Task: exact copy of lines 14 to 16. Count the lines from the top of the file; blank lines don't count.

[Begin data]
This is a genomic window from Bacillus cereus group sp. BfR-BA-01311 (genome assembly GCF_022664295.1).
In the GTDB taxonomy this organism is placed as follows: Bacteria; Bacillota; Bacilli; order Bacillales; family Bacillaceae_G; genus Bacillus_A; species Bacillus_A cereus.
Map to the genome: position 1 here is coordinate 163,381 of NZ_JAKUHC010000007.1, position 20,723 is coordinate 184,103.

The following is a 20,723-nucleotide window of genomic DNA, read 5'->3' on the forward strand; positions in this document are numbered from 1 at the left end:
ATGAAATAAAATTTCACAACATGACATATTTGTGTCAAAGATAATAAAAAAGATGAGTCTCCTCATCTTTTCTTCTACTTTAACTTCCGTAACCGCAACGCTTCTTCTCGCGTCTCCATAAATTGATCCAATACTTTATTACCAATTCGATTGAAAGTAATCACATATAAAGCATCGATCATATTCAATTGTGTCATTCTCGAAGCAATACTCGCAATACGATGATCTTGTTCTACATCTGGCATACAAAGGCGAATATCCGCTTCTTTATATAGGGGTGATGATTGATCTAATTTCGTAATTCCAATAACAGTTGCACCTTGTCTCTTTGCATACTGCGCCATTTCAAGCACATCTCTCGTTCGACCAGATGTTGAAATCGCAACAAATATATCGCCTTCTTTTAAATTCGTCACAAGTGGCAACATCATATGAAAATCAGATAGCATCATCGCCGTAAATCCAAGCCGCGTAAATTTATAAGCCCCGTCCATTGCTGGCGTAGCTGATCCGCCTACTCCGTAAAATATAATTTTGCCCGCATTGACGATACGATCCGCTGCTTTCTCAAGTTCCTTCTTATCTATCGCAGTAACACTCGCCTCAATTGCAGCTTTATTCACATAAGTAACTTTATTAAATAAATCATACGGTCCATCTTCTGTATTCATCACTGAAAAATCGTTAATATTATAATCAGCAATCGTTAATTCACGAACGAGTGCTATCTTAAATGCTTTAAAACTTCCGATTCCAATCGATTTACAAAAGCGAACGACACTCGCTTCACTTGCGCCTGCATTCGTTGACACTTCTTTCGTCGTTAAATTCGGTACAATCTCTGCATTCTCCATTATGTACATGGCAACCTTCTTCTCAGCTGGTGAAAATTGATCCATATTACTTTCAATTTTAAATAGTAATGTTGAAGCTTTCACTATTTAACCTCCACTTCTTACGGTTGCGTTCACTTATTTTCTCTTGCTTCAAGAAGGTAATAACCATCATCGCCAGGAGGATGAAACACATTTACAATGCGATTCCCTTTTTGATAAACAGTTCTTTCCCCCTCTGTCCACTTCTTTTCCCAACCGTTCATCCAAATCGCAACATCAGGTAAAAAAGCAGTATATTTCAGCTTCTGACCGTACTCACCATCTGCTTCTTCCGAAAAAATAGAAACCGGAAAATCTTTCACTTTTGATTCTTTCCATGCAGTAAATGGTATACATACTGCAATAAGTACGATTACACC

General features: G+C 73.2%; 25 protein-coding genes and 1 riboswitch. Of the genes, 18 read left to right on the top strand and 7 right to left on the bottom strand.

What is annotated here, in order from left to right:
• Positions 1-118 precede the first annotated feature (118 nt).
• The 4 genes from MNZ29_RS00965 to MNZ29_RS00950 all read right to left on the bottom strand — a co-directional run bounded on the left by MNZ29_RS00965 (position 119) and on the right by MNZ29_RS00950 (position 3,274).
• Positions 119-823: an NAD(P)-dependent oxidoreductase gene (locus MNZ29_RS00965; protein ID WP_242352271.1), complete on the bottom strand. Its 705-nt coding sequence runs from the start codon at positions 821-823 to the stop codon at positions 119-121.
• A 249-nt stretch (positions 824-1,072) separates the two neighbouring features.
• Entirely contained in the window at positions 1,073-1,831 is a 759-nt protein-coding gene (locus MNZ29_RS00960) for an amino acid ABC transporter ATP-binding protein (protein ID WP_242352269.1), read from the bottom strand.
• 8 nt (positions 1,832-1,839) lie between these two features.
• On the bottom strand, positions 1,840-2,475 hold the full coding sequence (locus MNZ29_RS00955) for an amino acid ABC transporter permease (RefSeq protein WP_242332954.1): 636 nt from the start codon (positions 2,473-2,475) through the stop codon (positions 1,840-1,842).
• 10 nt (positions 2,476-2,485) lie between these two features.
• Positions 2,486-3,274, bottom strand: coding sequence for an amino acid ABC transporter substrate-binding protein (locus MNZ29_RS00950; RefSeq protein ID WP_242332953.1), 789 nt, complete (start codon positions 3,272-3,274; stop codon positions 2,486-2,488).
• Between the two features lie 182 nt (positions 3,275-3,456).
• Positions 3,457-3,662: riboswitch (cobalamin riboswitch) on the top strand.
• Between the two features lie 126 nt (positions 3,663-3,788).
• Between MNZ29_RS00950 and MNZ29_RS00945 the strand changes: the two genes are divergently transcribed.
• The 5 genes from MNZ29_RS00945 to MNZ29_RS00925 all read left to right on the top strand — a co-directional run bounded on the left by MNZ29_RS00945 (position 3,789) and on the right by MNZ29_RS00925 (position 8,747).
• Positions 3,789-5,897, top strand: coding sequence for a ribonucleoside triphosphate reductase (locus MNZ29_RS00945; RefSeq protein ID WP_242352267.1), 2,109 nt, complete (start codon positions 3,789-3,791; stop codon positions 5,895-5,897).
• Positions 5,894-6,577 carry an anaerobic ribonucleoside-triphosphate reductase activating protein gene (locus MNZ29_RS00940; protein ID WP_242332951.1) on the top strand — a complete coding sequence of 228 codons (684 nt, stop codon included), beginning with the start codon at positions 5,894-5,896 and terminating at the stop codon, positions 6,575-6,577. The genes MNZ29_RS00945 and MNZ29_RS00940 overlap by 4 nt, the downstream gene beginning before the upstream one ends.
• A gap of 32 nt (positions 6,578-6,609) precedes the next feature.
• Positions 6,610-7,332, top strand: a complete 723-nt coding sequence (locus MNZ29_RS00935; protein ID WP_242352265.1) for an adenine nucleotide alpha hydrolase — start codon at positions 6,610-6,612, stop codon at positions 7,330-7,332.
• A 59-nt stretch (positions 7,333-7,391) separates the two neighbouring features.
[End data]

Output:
• On the bottom strand, positions 1,840-2,475 hold the full coding sequence (locus MNZ29_RS00955) for an amino acid ABC transporter permease (RefSeq protein WP_242332954.1): 636 nt from the start codon (positions 2,473-2,475) through the stop codon (positions 1,840-1,842).
• 10 nt (positions 2,476-2,485) lie between these two features.
• Positions 2,486-3,274, bottom strand: coding sequence for an amino acid ABC transporter substrate-binding protein (locus MNZ29_RS00950; RefSeq protein ID WP_242332953.1), 789 nt, complete (start codon positions 3,272-3,274; stop codon positions 2,486-2,488).